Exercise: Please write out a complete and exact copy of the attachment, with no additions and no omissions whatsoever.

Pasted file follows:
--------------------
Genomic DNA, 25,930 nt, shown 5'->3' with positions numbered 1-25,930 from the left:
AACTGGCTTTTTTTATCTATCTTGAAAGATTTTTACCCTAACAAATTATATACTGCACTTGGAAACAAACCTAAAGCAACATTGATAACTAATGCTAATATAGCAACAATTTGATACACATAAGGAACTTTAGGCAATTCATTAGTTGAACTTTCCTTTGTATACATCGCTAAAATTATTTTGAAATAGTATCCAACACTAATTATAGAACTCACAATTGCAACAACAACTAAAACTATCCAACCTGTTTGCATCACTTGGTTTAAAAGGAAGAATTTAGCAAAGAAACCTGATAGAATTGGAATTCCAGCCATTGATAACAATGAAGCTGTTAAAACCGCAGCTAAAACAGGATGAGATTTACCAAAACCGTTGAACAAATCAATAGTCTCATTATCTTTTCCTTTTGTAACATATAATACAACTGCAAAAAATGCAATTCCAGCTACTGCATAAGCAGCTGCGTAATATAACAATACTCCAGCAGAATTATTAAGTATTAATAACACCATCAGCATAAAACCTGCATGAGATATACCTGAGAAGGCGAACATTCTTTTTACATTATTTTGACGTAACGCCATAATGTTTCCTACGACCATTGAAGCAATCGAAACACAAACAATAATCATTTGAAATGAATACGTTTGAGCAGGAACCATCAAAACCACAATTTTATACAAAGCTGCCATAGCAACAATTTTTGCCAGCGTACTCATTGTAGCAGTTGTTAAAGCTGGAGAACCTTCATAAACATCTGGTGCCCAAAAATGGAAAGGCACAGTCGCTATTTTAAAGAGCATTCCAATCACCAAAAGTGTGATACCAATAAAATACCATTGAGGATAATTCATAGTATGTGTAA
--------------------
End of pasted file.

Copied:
Genomic DNA, 25,930 nt, shown 5'->3' with positions numbered 1-25,930 from the left:
AACTGGCTTTTTTTATCTATCTTGAAAGATTTTTACCCTAACAAATTATATACTGCACTTGGAAACAAACCTAAAGCAACATTGATAACTAATGCTAATATAGCAACAATTTGATACACATAAGGAACTTTAGGCAATTCATTAGTTGAACTTTCCTTTGTATACATCGCTAAAATTATTTTGAAATAGTATCCAACACTAATTATAGAACTCACAATTGCAACAACAACTAAAACTATCCAACCTGTTTGCATCACTTGGTTTAAAAGGAAGAATTTAGCAAAGAAACCTGATAGAATTGGAATTCCAGCCATTGATAACAATGAAGCTGTTAAAACCGCAGCTAAAACAGGATGAGATTTACCAAAACCGTTGAACAAATCAATAGTCTCATTATCTTTTCCTTTTGTAACATATAATACAACTGCAAAAAATGCAATTCCAGCTACTGCATAAGCAGCTGCGTAATATAACAATACTCCAGCAGAATTATTAAGTATTAATAACACCATCAGCATAAAACCTGCATGAGATATACCTGAGAAGGCGAACATTCTTTTTACATTATTTTGACGTAACGCCATAATGTTTCCTACGACCATTGAAGCAATCGAAACACAAACAATAATCATTTGAAATGAATACGTTTGAGCAGGAACCATCAAAACCACAATTTTATACAAAGCTGCCATAGCAACAATTTTTGCCAGCGTACTCATTGTAGCAGTTGTTAAAGCTGGAGAACCTTCATAAACATCTGGTGCCCAAAAATGGAAAGGCACAGTCGCTATTTTAAAGAGCATTCCAATCACCAAAAGTGTGATACCAATAAAATACCATTGAGGATAATTCATAGTATGTGTAA